Could You Survive a Cyberattack?
In December 2011, computer hackers broke into the network of Stratfor, an Austin-based company that provides global intelligence services to individuals and businesses. The damage was staggering. The hackers stole information related to 90,000 credit card accounts. Five million email messages were stolen and subsequently published by WikiLeaks. The attack also destroyed four of the company's servers.
In a surprisingly forthcoming video message to the company's customers, Stratfor founder and CEO George Friedman explained in great detail the particulars of the attack. He said, "We knew our reputation would be damaged, all the more so because we had not encrypted the credit card files. This was a failure on our part. As CEO of Stratfor, I take responsibility. This failure created hardship for our customers, and I deeply regret that it took place."
Apparently, that apology wasn't enough. Stratfor was hit with a class-action suit from its customers for more than $50 million in damages.
Stratfor's case demonstrates the unfortunate fact that if your company is hacked or fails to protect privacy data, you should not expect sympathy from your customers. In fact, you should brace for a lawsuit.
One way companies can prepare is by buying cyberrisk insurance. Though it has been around since the mid-'90s, cyberinsurance has only recently started to work its way into the mainstream and is now offered by companies such as the Hartford Financial Services Group and Travelers.
The insurance protects organizations from the fallout that often results from the inadvertent disclosure of their customers' confidential information, such as Social Security numbers or bank account information. It can cover you for damages and loss, as well as court costs, should your customers or employees decide to file suit against you in the event their information is leaked.
"We have seen more demand for [cyberinsurance] across all industries and business sizes," says Tim Francis, enterprise cyberlead for Travelers. "More and more people are aware of their exposure and have really started thinking about what is the right insurance for that."
The high costs of dealing with security breaches have helped fuel demand for cyberrisk insurance. The average cost of dealing with a single security breach was $3.7 million, according to a 2012 study performed by NetDiligence, a cyberrisk-management firm. The biggest component of that cost was legal fees, which averaged $582,000 per incident.
Cyberattacks against large corporations may get the media attention, but small businesses aren't immune from hackers. Nearly 40 percent of all targeted cyberattacks take aim at businesses with fewer than 250 employees, according to a June 2012 study conducted by cybersecurity firm Symantec. That rate has doubled from a year ago.
If your business is attacked, your customers have more recourse than they once did. Forty-six states and the District of Columbia now have breach notification laws requiring businesses that store personal customer information to notify customers when their information has been compromised. A handful of states are more stringent, requiring businesses to have a written security policy and specific kinds of security controls in place.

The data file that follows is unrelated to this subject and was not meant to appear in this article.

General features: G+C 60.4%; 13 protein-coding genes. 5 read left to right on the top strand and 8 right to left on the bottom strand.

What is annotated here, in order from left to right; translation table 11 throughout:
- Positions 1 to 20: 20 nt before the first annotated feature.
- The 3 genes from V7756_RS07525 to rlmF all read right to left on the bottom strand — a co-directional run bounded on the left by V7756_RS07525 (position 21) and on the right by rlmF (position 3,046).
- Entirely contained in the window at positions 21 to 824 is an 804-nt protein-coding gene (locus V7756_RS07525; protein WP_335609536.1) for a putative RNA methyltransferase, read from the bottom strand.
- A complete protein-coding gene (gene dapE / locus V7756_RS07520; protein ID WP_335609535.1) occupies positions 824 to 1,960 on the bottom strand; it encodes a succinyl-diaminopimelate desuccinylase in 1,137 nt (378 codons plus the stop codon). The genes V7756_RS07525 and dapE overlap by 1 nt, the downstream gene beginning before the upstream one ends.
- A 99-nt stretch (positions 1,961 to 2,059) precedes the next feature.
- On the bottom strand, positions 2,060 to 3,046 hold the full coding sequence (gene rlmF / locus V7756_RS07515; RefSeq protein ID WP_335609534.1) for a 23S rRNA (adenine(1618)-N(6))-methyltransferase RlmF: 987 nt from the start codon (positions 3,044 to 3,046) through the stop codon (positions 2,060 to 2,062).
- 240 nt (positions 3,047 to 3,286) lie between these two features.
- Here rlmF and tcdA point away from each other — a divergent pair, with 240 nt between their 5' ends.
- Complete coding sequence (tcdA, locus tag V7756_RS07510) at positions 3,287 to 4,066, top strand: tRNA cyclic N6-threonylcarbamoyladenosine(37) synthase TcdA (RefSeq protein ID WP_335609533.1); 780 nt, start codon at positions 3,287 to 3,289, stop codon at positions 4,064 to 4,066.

Generally, cyberinsurance is divided into two types of coverage--first party and third party. First-party coverage insures businesses against the costs they may face in the event they are hacked. That means it will pay the policyholder for the material costs of a break-in, some legal fees, and fees for forensic analysis, which is used to determine the nature and extent of the break-in.
Third-party coverage is for the liability related to a breach in security or privacy. This includes the lawsuits that may result if customer data is leaked via a security breach, malware, virus, or other negligence on the part of the company.
The cost of cyberinsurance varies depending on the size of your business and the industry you are in, as well as the amount and type of information your business stores. "A key metric to look at is the type of business you are in and how much personal information you have in your care, custody, and control," says David Beyer, managing member of Digital Risk Resources, a Novato, California, company that develops cyberinsurance products for insurance companies. Beyer says, "If there are lots of employees and lots of information, the greater the exposure is."
Of course, all businesses have an obligation to protect customer data, but businesses such as restaurants and retailers may require less coverage than do financial institutions and medical companies, which have reams of data about their customers and stricter privacy laws to follow.
Coverage typically comes in preset amounts determined by the insurance carrier. You should expect to pay less than $150 annually for about $25,000 worth of coverage. For multimillion-dollar coverage, the annual premium can be thousands of dollars.
By the Numbers
In 2011, there were more than 414 reported cybersecurity breaches that exposed roughly 23 million confidential records. Here's a look at some of the costs that occur when privacy is lost.
Average total cost of a security breach: $3.7 million
Average cost of a legal defense: $582,000
Average legal settlement: $2.1 million
Which industries are affected most by cybersecurity lawsuits?
Financial services: 26 percent
Health care: 20 percent
Retail: 10 percent